Artist illustration of the Pathfinder mission. (Image: SSTL)

The Lunar Pathfinder satellite. (Image: SSTL)

The Lunar Pathfinder satellite. (Image: SSTL)The Pathfinder satellite will carry a few passenger payloads, but the most interesting to us might be the highly sensitive GNSS receiver, which will attempt to make position fixes from lunar orbit using GPS and Galileo satellites in Earth orbit.

The NaviMoon receiver designed by SpacePNT in Switzerland was implemented and tested by European Engineering & Consultancy, which added a special low-noise amplifier of its own design — essential for detecting minute satnav signals at 20 times the distance they usually travel to Earth’s surface from Earth orbit. In addition, antennas on GNSS satellites are designed for transmissions towards the Earth’s surface, not out toward space, further decreasing the signal strength in the vicinity of the Moon.

As you might expect, the view of the various constellations of GNSS satellites from orbit around the Moon is extremely limited. To give the NaviMoon receiver any sort of chance of picking up signals when they are in view, an onboard dynamic force model provides the receiver with its anticipated location along its orbit, and also derives the apparent direction from which signals should be observed. Even detecting a single satnav signal could assist the receiver in creating a position fix. SSTL will also reorient the Lunar Pathfinder satellite from time to time to enable the receiver to gain access to GNSS signals from Earth.

Measurements from Earth using laser ranging, aimed at the laser retro-reflector on the satellite, will be used as “truth” against which the position fixes by the NaviMoon receiver will be verified.

UAVs for Ukraine

Meanwhile, as the war in Ukraine continues to rage on, AeroVironment has been contracted by the U.S. Army to supply its RQ-20 Puma AE for use in Ukraine for almost $20 million. The package includes reconnaissance/surveillance and target acquisition kits, spares, logistics support and training for operators in Ukraine.

The Puma has an endurance of about three hours, carries a gimbaled visual/IR camera and is equipped with dual GPS receivers.

AeroVironment's Puma is hand-launched. (Photo: Lance Cpl. Frank Cordoba/U.S. Marine Corps)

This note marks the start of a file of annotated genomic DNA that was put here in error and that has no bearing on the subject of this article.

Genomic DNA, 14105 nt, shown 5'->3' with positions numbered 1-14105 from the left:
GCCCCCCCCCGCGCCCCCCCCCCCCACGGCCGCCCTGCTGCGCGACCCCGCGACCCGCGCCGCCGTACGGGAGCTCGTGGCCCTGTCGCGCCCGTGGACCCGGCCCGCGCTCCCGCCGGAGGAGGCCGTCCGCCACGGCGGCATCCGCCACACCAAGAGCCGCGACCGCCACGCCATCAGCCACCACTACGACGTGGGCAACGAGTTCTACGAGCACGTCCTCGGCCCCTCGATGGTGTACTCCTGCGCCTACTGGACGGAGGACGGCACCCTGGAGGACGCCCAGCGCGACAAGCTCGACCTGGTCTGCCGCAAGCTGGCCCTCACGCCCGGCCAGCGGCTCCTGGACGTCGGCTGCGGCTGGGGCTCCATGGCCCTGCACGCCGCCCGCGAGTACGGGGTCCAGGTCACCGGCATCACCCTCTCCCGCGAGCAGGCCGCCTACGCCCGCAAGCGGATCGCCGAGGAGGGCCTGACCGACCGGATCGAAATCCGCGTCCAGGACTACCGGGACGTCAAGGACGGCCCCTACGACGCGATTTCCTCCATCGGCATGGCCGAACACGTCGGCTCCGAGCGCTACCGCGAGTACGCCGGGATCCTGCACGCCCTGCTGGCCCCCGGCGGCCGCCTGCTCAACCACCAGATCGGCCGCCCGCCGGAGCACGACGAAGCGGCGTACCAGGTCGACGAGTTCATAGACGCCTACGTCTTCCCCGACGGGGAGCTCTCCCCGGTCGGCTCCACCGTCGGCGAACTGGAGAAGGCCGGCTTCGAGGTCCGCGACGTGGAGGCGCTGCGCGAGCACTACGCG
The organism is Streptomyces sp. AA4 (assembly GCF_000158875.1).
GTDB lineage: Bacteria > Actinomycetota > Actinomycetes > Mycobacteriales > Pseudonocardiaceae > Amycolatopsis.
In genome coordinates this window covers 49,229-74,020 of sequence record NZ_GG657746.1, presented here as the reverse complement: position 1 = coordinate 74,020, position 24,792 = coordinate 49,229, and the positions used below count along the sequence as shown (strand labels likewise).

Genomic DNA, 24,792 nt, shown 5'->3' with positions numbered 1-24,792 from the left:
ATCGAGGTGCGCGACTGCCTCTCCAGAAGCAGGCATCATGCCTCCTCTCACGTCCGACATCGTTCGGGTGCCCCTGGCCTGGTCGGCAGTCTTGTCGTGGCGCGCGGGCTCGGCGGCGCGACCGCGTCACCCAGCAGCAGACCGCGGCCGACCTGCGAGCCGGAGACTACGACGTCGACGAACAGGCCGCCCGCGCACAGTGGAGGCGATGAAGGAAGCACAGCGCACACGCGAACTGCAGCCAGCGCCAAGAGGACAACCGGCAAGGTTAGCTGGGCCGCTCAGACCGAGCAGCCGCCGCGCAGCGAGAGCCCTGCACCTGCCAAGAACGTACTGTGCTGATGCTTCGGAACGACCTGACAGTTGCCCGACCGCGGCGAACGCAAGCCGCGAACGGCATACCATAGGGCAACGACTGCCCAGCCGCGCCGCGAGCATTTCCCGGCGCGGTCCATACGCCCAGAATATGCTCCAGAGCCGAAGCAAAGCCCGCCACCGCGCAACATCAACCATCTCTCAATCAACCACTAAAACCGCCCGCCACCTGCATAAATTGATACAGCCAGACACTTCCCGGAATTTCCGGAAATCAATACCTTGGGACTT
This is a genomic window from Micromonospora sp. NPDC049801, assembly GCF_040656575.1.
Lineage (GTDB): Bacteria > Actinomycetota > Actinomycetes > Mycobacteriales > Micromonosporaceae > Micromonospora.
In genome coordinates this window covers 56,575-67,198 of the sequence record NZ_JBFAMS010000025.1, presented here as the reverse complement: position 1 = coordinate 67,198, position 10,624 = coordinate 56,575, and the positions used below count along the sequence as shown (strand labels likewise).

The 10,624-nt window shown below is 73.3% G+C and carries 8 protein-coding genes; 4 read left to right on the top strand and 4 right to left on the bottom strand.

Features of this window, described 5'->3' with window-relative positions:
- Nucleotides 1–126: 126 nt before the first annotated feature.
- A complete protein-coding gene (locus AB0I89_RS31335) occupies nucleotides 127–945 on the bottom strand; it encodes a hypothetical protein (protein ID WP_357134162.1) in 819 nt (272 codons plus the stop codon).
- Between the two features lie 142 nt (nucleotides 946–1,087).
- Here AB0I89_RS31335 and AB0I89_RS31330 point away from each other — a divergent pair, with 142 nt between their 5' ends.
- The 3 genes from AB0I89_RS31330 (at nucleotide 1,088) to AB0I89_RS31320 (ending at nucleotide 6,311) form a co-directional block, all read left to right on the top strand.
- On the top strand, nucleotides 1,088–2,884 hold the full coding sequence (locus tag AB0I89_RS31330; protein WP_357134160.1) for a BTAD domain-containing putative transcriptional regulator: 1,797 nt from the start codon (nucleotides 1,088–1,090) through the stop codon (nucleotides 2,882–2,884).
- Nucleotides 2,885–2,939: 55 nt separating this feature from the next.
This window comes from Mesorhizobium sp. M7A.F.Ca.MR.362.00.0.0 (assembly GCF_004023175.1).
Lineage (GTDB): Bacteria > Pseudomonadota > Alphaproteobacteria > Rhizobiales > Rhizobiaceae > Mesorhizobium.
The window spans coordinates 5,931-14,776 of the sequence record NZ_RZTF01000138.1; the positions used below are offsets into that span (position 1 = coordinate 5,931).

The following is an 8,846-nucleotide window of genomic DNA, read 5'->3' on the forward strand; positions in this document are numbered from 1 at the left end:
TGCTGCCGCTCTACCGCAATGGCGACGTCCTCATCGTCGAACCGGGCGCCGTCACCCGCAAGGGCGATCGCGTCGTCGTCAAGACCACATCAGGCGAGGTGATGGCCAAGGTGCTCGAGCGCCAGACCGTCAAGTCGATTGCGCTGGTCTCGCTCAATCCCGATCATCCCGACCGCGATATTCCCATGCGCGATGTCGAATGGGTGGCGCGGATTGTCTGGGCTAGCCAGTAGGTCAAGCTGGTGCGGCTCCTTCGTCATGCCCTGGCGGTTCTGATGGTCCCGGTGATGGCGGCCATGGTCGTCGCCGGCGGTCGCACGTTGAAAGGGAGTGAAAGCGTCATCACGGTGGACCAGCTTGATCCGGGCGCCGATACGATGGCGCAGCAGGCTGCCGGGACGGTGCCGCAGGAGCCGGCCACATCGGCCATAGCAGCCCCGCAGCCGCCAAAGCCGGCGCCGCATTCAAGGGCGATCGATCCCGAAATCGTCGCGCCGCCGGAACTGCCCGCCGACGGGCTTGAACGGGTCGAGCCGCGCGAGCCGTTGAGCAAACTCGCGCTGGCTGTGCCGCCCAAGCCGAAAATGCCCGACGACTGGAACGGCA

AeroVironment’s Puma is hand-launched. (Photo: Lance Cpl. Frank Cordoba/U.S. Marine Corps)

U.S. drone manufacturers have donated hundreds of other recon drones to Ukraine. The AeroVironment Quantix Recon drone takes off and lands vertically, but flies rapidly as a fixed-wing observation platform. While its endurance is not as long as the Puma’s, it flies faster so it can return with information more quickly.

Quantix lands vertically, but flies fixed wing. (Photo: AeroVironment)

Quantix lands vertically, but flies fixed wing. (Photo: AeroVironment)

Brinc has also donated and sold its Lemur tactical drones to Ukraine for use in disaster recovery work in devastated buildings throughout the country. The rugged quadrotor drone has two-way voice communications, video and lidar, and has proven itself in difficult building-collapse search and recovery operations in confined spaces. Skydio has apparently donated and sold quadrotor drones to Ukraine with multi-view video from six 200-degree color cameras, also for use in collapsed building search and recovery.

The Skydio 2+ quadcopter drone. (Image: Skydio)

The Skydio 2+ quadcopter drone. (Image: Skydio) 

Tony Murfin
GNSS Aerospace

About the Author:


Tony Murfin is managing consultant for GNSS Aerospace LLC, Florida. Murfin provides business development consulting services to companies involved in GNSS products and markets, and writes for GPS World as the OEM Professional contributing editor. Previously, Murfin worked for NovAtel Inc. in Calgary, Canada, as vice president of Business Development; for CMC Electronics in Montreal, Canada, as business development manager, product manager, software manger and software engineer; for CAE in Montreal as simulation software engineer; and for BAe in Warton, UK, as senior avionics engineer. Murfin has a B.Sc. from the University of Manchester Institute of Science and Technology in the UK, and is a UK Chartered Engineer (CEng MIET).